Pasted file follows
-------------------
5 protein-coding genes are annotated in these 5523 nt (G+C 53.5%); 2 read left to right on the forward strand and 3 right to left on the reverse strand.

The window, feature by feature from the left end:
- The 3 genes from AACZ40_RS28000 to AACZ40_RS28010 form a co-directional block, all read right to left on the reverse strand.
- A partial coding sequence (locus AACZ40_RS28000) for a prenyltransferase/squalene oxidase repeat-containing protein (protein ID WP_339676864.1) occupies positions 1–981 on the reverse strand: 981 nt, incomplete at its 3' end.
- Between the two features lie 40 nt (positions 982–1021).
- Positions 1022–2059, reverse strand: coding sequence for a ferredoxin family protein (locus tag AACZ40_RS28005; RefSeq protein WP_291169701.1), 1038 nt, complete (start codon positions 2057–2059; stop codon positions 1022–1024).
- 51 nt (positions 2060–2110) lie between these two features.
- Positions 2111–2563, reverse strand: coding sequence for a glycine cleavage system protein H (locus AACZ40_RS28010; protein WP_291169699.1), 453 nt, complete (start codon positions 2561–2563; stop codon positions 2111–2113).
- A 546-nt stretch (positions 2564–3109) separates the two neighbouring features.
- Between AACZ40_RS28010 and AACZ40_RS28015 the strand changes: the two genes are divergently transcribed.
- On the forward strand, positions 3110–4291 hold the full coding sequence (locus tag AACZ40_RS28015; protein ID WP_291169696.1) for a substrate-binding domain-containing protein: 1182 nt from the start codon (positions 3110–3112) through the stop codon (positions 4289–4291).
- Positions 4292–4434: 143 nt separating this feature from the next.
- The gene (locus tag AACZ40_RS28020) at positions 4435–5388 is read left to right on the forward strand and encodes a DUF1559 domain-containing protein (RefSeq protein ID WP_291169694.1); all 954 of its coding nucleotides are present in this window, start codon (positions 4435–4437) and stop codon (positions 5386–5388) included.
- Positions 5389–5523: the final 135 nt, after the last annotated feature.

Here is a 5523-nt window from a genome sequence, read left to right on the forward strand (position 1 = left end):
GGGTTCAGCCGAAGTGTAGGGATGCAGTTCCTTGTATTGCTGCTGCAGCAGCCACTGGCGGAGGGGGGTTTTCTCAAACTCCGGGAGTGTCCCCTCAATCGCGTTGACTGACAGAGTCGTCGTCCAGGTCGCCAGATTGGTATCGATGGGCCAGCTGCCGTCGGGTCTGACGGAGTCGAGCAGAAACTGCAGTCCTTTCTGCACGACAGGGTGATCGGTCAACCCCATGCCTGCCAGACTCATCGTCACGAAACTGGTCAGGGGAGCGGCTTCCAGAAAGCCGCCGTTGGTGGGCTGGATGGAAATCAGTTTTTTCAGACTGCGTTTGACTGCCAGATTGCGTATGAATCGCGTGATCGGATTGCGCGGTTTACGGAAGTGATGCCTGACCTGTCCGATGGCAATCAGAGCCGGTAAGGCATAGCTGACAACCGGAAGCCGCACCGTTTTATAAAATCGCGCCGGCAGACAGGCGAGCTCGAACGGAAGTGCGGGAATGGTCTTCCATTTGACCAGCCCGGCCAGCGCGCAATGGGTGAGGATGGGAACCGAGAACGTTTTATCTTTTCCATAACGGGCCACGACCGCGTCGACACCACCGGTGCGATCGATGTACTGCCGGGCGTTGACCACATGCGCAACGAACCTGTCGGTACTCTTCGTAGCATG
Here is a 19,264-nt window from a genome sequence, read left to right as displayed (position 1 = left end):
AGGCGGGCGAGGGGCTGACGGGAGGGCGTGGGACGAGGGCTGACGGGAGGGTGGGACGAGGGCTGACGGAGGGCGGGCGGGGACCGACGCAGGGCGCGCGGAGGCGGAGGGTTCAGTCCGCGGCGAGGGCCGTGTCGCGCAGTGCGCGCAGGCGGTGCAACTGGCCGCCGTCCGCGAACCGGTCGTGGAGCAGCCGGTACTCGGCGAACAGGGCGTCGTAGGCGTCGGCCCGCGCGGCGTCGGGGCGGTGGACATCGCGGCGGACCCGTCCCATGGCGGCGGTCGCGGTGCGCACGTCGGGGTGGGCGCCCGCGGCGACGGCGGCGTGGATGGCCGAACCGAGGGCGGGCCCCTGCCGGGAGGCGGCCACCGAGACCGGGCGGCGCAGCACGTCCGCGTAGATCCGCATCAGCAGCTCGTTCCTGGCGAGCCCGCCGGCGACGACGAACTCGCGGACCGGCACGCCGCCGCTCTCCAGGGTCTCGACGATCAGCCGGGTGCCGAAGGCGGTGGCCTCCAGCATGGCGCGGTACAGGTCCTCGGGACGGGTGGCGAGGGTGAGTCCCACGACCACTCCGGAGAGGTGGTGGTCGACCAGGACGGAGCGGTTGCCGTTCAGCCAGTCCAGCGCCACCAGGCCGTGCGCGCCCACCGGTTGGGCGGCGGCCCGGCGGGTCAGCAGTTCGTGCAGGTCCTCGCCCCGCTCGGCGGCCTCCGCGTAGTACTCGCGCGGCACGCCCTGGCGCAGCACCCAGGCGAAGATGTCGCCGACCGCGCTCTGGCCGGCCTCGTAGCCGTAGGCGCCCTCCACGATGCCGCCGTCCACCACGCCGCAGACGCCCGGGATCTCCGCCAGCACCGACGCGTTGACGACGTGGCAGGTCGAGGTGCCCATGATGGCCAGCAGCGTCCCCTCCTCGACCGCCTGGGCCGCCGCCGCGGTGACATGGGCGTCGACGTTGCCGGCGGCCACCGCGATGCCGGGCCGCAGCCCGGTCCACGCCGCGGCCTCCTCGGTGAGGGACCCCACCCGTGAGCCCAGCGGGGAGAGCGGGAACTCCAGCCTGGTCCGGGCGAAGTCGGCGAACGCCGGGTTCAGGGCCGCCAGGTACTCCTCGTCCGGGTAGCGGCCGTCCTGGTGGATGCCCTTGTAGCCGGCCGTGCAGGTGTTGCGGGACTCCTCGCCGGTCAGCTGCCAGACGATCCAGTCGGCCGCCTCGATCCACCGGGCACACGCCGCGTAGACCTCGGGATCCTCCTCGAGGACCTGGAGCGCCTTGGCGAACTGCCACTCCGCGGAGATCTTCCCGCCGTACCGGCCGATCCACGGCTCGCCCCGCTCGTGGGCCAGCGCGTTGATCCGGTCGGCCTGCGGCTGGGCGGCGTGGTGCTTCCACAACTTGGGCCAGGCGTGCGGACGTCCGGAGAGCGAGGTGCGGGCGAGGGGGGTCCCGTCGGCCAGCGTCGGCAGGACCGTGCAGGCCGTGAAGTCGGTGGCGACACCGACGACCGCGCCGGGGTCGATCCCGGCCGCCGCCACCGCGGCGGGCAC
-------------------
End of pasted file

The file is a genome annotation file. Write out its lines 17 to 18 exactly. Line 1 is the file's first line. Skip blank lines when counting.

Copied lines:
Here is a 19,264-nt window from a genome sequence, read left to right as displayed (position 1 = left end):
AGGCGGGCGAGGGGCTGACGGGAGGGCGTGGGACGAGGGCTGACGGGAGGGTGGGACGAGGGCTGACGGAGGGCGGGCGGGGACCGACGCAGGGCGCGCGGAGGCGGAGGGTTCAGTCCGCGGCGAGGGCCGTGTCGCGCAGTGCGCGCAGGCGGTGCAACTGGCCGCCGTCCGCGAACCGGTCGTGGAGCAGCCGGTACTCGGCGAACAGGGCGTCGTAGGCGTCGGCCCGCGCGGCGTCGGGGCGGTGGACATCGCGGCGGACCCGTCCCATGGCGGCGGTCGCGGTGCGCACGTCGGGGTGGGCGCCCGCGGCGACGGCGGCGTGGATGGCCGAACCGAGGGCGGGCCCCTGCCGGGAGGCGGCCACCGAGACCGGGCGGCGCAGCACGTCCGCGTAGATCCGCATCAGCAGCTCGTTCCTGGCGAGCCCGCCGGCGACGACGAACTCGCGGACCGGCACGCCGCCGCTCTCCAGGGTCTCGACGATCAGCCGGGTGCCGAAGGCGGTGGCCTCCAGCATGGCGCGGTACAGGTCCTCGGGACGGGTGGCGAGGGTGAGTCCCACGACCACTCCGGAGAGGTGGTGGTCGACCAGGACGGAGCGGTTGCCGTTCAGCCAGTCCAGCGCCACCAGGCCGTGCGCGCCCACCGGTTGGGCGGCGGCCCGGCGGGTCAGCAGTTCGTGCAGGTCCTCGCCCCGCTCGGCGGCCTCCGCGTAGTACTCGCGCGGCACGCCCTGGCGCAGCACCCAGGCGAAGATGTCGCCGACCGCGCTCTGGCCGGCCTCGTAGCCGTAGGCGCCCTCCACGATGCCGCCGTCCACCACGCCGCAGACGCCCGGGATCTCCGCCAGCACCGACGCGTTGACGACGTGGCAGGTCGAGGTGCCCATGATGGCCAGCAGCGTCCCCTCCTCGACCGCCTGGGCCGCCGCCGCGGTGACATGGGCGTCGACGTTGCCGGCGGCCACCGCGATGCCGGGCCGCAGCCCGGTCCACGCCGCGGCCTCCTCGGTGAGGGACCCCACCCGTGAGCCCAGCGGGGAGAGCGGGAACTCCAGCCTGGTCCGGGCGAAGTCGGCGAACGCCGGGTTCAGGGCCGCCAGGTACTCCTCGTCCGGGTAGCGGCCGTCCTGGTGGATGCCCTTGTAGCCGGCCGTGCAGGTGTTGCGGGACTCCTCGCCGGTCAGCTGCCAGACGATCCAGTCGGCCGCCTCGATCCACCGGGCACACGCCGCGTAGACCTCGGGATCCTCCTCGAGGACCTGGAGCGCCTTGGCGAACTGCCACTCCGCGGAGATCTTCCCGCCGTACCGGCCGATCCACGGCTCGCCCCGCTCGTGGGCCAGCGCGTTGATCCGGTCGGCCTGCGGCTGGGCGGCGTGGTGCTTCCACAACTTGGGCCAGGCGTGCGGACGTCCGGAGAGCGAGGTGCGGGCGAGGGGGGTCCCGTCGGCCAGCGTCGGCAGGACCGTGCAGGCCGTGAAGTCGGTGGCGACACCGACGACCGCGCCGGGGTCGATCCCGGCCGCCGCCACCGCGGCGGGCAC